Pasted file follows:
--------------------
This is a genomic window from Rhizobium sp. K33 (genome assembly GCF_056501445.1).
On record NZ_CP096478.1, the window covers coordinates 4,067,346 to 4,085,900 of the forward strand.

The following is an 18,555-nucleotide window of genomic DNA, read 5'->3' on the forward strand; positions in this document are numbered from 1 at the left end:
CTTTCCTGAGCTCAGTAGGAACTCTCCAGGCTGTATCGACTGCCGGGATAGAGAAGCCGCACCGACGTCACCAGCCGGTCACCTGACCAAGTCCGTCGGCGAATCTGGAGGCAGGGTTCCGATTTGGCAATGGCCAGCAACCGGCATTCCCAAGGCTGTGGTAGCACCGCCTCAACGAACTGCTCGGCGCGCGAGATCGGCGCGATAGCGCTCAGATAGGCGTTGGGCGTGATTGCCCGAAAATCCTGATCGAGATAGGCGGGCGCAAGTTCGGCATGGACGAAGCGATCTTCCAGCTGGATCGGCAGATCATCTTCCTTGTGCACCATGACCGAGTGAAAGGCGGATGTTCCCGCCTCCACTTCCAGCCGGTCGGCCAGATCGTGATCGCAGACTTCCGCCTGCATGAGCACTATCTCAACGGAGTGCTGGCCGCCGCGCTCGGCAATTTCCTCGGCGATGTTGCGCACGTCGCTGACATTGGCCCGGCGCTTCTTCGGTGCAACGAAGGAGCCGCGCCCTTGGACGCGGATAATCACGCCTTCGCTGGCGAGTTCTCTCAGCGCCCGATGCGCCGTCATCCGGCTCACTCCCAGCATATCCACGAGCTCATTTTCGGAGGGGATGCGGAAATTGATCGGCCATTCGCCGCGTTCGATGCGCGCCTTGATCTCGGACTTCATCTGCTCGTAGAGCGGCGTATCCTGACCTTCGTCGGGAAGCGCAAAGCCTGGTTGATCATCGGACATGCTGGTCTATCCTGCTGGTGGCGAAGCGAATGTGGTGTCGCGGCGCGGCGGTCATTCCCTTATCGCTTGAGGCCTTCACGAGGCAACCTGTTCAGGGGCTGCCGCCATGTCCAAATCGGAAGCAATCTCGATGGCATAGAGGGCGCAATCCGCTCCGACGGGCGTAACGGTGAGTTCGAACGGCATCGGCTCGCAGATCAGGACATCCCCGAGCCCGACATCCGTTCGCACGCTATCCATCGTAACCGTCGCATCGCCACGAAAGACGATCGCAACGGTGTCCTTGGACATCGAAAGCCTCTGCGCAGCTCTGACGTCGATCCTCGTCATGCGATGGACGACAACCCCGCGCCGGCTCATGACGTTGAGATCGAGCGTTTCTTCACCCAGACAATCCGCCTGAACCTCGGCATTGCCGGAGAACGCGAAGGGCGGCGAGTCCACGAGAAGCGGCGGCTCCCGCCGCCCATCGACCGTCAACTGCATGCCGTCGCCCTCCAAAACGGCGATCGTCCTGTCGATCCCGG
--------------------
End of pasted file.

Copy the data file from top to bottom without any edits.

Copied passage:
This is a genomic window from Rhizobium sp. K33 (genome assembly GCF_056501445.1).
On record NZ_CP096478.1, the window covers coordinates 4,067,346 to 4,085,900 of the forward strand.

The following is an 18,555-nucleotide window of genomic DNA, read 5'->3' on the forward strand; positions in this document are numbered from 1 at the left end:
CTTTCCTGAGCTCAGTAGGAACTCTCCAGGCTGTATCGACTGCCGGGATAGAGAAGCCGCACCGACGTCACCAGCCGGTCACCTGACCAAGTCCGTCGGCGAATCTGGAGGCAGGGTTCCGATTTGGCAATGGCCAGCAACCGGCATTCCCAAGGCTGTGGTAGCACCGCCTCAACGAACTGCTCGGCGCGCGAGATCGGCGCGATAGCGCTCAGATAGGCGTTGGGCGTGATTGCCCGAAAATCCTGATCGAGATAGGCGGGCGCAAGTTCGGCATGGACGAAGCGATCTTCCAGCTGGATCGGCAGATCATCTTCCTTGTGCACCATGACCGAGTGAAAGGCGGATGTTCCCGCCTCCACTTCCAGCCGGTCGGCCAGATCGTGATCGCAGACTTCCGCCTGCATGAGCACTATCTCAACGGAGTGCTGGCCGCCGCGCTCGGCAATTTCCTCGGCGATGTTGCGCACGTCGCTGACATTGGCCCGGCGCTTCTTCGGTGCAACGAAGGAGCCGCGCCCTTGGACGCGGATAATCACGCCTTCGCTGGCGAGTTCTCTCAGCGCCCGATGCGCCGTCATCCGGCTCACTCCCAGCATATCCACGAGCTCATTTTCGGAGGGGATGCGGAAATTGATCGGCCATTCGCCGCGTTCGATGCGCGCCTTGATCTCGGACTTCATCTGCTCGTAGAGCGGCGTATCCTGACCTTCGTCGGGAAGCGCAAAGCCTGGTTGATCATCGGACATGCTGGTCTATCCTGCTGGTGGCGAAGCGAATGTGGTGTCGCGGCGCGGCGGTCATTCCCTTATCGCTTGAGGCCTTCACGAGGCAACCTGTTCAGGGGCTGCCGCCATGTCCAAATCGGAAGCAATCTCGATGGCATAGAGGGCGCAATCCGCTCCGACGGGCGTAACGGTGAGTTCGAACGGCATCGGCTCGCAGATCAGGACATCCCCGAGCCCGACATCCGTTCGCACGCTATCCATCGTAACCGTCGCATCGCCACGAAAGACGATCGCAACGGTGTCCTTGGACATCGAAAGCCTCTGCGCAGCTCTGACGTCGATCCTCGTCATGCGATGGACGACAACCCCGCGCCGGCTCATGACGTTGAGATCGAGCGTTTCTTCACCCAGACAATCCGCCTGAACCTCGGCATTGCCGGAGAACGCGAAGGGCGGCGAGTCCACGAGAAGCGGCGGCTCCCGCCGCCCATCGACCGTCAACTGCATGCCGTCGCCCTCCAAAACGGCGATCGTCCTGTCGATCCCGG